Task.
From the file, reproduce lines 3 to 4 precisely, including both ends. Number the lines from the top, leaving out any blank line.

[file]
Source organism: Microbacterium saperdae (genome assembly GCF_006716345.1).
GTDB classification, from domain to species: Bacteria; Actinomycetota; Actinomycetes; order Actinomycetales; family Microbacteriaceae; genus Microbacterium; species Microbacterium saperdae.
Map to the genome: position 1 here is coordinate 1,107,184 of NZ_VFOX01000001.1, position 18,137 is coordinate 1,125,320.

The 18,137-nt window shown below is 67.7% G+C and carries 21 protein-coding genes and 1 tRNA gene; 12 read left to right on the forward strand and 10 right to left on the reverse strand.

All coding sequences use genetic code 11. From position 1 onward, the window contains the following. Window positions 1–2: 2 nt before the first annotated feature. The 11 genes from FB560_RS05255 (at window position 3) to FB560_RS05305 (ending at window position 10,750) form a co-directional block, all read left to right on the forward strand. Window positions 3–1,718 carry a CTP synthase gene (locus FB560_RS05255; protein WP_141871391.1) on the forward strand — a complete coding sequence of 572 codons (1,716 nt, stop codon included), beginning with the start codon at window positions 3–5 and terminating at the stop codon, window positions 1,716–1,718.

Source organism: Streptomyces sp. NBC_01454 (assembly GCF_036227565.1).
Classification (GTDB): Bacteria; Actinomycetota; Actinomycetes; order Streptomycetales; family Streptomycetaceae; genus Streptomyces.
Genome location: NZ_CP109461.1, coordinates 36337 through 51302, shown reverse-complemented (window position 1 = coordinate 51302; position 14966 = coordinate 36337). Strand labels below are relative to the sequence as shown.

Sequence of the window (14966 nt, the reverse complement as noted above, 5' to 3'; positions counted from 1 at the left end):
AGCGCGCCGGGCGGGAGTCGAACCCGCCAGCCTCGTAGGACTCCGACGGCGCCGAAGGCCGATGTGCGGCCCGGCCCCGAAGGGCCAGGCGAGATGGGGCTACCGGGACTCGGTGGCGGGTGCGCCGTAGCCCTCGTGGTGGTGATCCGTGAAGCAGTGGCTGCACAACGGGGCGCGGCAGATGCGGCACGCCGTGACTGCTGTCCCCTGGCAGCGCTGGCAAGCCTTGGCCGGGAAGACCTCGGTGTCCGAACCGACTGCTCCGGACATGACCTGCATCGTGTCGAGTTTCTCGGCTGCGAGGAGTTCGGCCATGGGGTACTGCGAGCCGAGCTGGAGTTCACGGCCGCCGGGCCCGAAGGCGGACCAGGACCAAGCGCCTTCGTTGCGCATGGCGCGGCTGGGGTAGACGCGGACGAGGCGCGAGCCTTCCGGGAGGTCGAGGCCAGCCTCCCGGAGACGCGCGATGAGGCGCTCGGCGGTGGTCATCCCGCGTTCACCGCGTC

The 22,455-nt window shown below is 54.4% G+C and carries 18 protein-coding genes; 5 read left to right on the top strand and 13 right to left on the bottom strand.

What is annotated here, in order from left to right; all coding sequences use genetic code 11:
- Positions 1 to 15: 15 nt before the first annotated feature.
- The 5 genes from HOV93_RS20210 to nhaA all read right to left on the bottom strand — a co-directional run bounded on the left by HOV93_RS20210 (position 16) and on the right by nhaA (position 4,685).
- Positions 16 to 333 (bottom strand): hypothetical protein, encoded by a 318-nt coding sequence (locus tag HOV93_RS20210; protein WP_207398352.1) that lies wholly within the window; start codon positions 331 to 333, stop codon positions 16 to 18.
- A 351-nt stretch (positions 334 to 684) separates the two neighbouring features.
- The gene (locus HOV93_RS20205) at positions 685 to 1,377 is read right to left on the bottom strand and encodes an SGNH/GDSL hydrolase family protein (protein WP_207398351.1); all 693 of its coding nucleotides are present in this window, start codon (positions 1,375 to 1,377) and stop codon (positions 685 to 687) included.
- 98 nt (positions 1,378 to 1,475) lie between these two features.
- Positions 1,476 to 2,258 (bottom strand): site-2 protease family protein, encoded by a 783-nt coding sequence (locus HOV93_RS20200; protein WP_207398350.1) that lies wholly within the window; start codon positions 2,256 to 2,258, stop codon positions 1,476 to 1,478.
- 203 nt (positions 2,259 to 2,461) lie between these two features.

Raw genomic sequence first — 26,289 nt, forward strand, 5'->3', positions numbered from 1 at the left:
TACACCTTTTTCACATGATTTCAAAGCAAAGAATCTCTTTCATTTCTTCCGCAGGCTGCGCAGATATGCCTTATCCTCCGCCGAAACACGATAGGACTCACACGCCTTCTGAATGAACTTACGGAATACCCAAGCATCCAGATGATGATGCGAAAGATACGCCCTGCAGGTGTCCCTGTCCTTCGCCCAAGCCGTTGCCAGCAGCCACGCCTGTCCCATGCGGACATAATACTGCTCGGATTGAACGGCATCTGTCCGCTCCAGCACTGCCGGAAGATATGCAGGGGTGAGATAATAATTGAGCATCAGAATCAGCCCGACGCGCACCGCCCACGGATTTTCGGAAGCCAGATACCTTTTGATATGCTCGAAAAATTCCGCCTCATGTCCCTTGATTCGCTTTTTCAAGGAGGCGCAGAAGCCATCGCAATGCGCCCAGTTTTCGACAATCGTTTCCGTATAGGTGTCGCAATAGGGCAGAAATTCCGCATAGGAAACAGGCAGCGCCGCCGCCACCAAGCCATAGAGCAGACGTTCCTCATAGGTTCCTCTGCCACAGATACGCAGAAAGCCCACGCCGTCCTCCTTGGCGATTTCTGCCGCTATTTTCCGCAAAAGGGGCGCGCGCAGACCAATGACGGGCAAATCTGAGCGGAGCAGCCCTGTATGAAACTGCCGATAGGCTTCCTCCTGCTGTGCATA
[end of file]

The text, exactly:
Map to the genome: position 1 here is coordinate 1,107,184 of NZ_VFOX01000001.1, position 18,137 is coordinate 1,125,320.

The 18,137-nt window shown below is 67.7% G+C and carries 21 protein-coding genes and 1 tRNA gene; 12 read left to right on the forward strand and 10 right to left on the reverse strand.